By Mike Gabriele
Maryland Public Television (MPT) is broadcasting a three-hour documentary Maryland Vietnam War Stories over three successive evenings, May 24, 25 and 26. The series traces the war through the personal stories of Vietnam veterans. The stories recount their struggles, fears, emotions, and sometimes humorous experiences during their deployment in Vietnam and some poignant thoughts nearly 50 years after the conflict.
Many of these too-often forgotten war heroes featured in the 3-part series are Jesuit school graduates, young men who had their lives and plans interrupted after graduation by a controversial war – a war that would change their lives and perspectives forever. From Navy aviators and radio engineers, to Army officers and prisoners of war, these Jesuit grads recount their stories and the events that stick most in their minds. The documentary actually opens up with Tim Martin, a graduate of both Loyola High School and Loyola College in Maryland (now Loyola University Maryland), who quickly found himself as an Army combat engineer in Vietnam. Today he is a Circuit Court Judge in Baltimore County.
“I went to Immaculate Conception grade school,” opens Martin. “Then, Loyola High School, '59 to '63. Then, Loyola College, 1963 to '67. So, I had Catholic nuns, Jesuit priests, and scholastics for a long time.” He continues, “I arrived in Vietnam in September of 1968, an upper middle class kid who never knew any deprivation or discomfort at all … to be picked up out of the United States, and dropped into the Central Highlands in Vietnam. It's a third world country. It's dirty. It's very hot. The culture is totally different. People are trying to kill you. It's raining. I got there in the rainy season, which is unbelievable to begin with, and I was quite surprised at how different it was from what I expected.”
Another vet, Mike Cronin, went to the Naval Academy and later received his law degree from Georgetown University. A U.S. Navy Aviator, he became a prisoner of war at the infamous “Hanoi Hilton” for six years. “I didn’t encounter another American until almost a month after I arrived (in prison camp),” says Cronin, “but all that time was interrogation and torture. Of course, I stuck with name, rank and serial number; and when the torture began, it was brutal and extremely painful. I stuck with that as long as I could.”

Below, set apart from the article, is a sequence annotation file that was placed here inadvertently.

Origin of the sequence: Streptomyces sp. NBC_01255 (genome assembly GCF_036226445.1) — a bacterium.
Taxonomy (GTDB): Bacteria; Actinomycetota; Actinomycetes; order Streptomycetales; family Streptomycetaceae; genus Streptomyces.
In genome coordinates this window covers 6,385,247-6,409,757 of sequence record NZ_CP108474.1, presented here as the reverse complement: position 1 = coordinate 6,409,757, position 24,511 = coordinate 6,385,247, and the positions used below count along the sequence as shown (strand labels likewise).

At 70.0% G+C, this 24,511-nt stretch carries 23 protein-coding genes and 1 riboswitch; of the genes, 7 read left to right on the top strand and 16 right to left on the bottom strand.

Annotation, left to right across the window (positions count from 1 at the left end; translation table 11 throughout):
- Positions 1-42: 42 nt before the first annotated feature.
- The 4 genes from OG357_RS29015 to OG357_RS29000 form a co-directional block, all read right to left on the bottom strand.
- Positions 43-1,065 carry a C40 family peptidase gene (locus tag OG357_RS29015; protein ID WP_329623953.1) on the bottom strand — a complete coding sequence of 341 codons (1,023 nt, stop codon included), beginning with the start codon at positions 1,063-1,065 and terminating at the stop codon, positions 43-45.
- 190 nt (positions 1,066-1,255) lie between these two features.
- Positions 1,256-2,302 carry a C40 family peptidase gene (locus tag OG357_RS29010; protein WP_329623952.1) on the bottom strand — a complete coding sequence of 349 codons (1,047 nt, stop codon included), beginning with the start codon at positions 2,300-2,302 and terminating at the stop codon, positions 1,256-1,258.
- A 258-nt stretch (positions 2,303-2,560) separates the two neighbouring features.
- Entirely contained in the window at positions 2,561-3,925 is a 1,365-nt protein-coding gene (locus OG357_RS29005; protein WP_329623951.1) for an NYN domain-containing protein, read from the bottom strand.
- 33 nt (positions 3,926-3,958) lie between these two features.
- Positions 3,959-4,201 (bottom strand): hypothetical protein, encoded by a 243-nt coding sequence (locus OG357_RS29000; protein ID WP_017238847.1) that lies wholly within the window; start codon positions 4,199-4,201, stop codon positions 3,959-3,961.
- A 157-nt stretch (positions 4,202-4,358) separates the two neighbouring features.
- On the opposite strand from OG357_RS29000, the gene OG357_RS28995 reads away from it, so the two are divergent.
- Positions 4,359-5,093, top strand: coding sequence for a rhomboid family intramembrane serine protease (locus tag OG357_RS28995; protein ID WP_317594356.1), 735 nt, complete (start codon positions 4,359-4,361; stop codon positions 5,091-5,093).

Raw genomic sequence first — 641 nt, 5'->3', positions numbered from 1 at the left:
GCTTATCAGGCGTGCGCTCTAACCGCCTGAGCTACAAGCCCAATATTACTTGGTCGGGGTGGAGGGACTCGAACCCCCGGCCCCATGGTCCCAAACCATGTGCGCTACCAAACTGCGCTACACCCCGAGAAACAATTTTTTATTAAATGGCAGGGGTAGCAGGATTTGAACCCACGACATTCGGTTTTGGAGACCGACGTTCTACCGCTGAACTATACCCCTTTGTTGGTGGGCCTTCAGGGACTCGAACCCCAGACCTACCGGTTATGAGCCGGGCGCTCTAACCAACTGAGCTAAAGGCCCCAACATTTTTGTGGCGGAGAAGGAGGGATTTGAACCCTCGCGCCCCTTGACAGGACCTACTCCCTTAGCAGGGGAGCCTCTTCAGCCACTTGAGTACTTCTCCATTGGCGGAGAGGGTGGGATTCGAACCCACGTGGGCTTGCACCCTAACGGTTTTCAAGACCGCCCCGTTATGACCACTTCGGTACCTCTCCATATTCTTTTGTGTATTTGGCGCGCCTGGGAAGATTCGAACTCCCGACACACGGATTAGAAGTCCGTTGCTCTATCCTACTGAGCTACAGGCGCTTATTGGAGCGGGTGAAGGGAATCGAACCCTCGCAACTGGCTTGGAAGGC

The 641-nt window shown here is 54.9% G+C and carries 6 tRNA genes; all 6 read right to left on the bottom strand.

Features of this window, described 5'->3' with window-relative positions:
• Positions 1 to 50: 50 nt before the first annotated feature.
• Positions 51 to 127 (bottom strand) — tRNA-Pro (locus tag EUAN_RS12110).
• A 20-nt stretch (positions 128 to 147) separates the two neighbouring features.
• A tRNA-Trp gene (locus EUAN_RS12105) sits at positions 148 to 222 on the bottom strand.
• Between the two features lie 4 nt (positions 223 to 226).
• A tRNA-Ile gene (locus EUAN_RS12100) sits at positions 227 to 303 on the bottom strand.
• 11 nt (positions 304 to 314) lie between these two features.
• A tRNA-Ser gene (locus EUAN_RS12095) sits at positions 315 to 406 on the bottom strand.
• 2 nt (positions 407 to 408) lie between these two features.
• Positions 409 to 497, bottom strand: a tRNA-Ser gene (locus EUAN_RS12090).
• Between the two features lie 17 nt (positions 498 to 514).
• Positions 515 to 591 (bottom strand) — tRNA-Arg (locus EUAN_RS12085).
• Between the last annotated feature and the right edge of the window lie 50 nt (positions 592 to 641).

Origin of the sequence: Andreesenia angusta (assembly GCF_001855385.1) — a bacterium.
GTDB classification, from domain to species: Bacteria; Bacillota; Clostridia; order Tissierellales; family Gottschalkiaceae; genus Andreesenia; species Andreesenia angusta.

J. Michael Lawler, another graduate of Loyola College in Maryland, was a U.S. Army Signal Corps Officer. “There's a number of specialties within the Signal Corps,” he explains. “I wound up being in the maintenance section where we would take care of and repair radios, in different grades of complexity ... There was quite a lot of other equipment, including starlight scopes (for night vision), so we were all terrified because they told us it cost like 3 million dollars, and you are carrying them around like a new born child. You're terrified you'd drop one.”
Bob McDonough, who recently passed away after taping his interview for the program, graduated as well from both Loyola High School and Loyola College in Maryland. He spoke on the effects Vietnam had on men who were so young. “We all saw some awful things, buddies hurt or killed, and destruction in a third world country that was just in shambles … A lot of these guys were young; they were 19 years old. I mean they were just kids. If you go some place and ask all the 19 year-old kids to stand up; look at them. That's who we were.”
Here are some of the Jesuit educated vets featured in the series:
As many know, Fr. Daniel Berrigan, SJ, passed away several weeks ago, a Jesuit dedicated to promoting peace, not war. While many believed that Vietnam was a conflict America should not have been in, we can all agree that the men featured in this documentary, and all those who engaged in battle for our flag, are remembered with honor and dignity for their courageous efforts.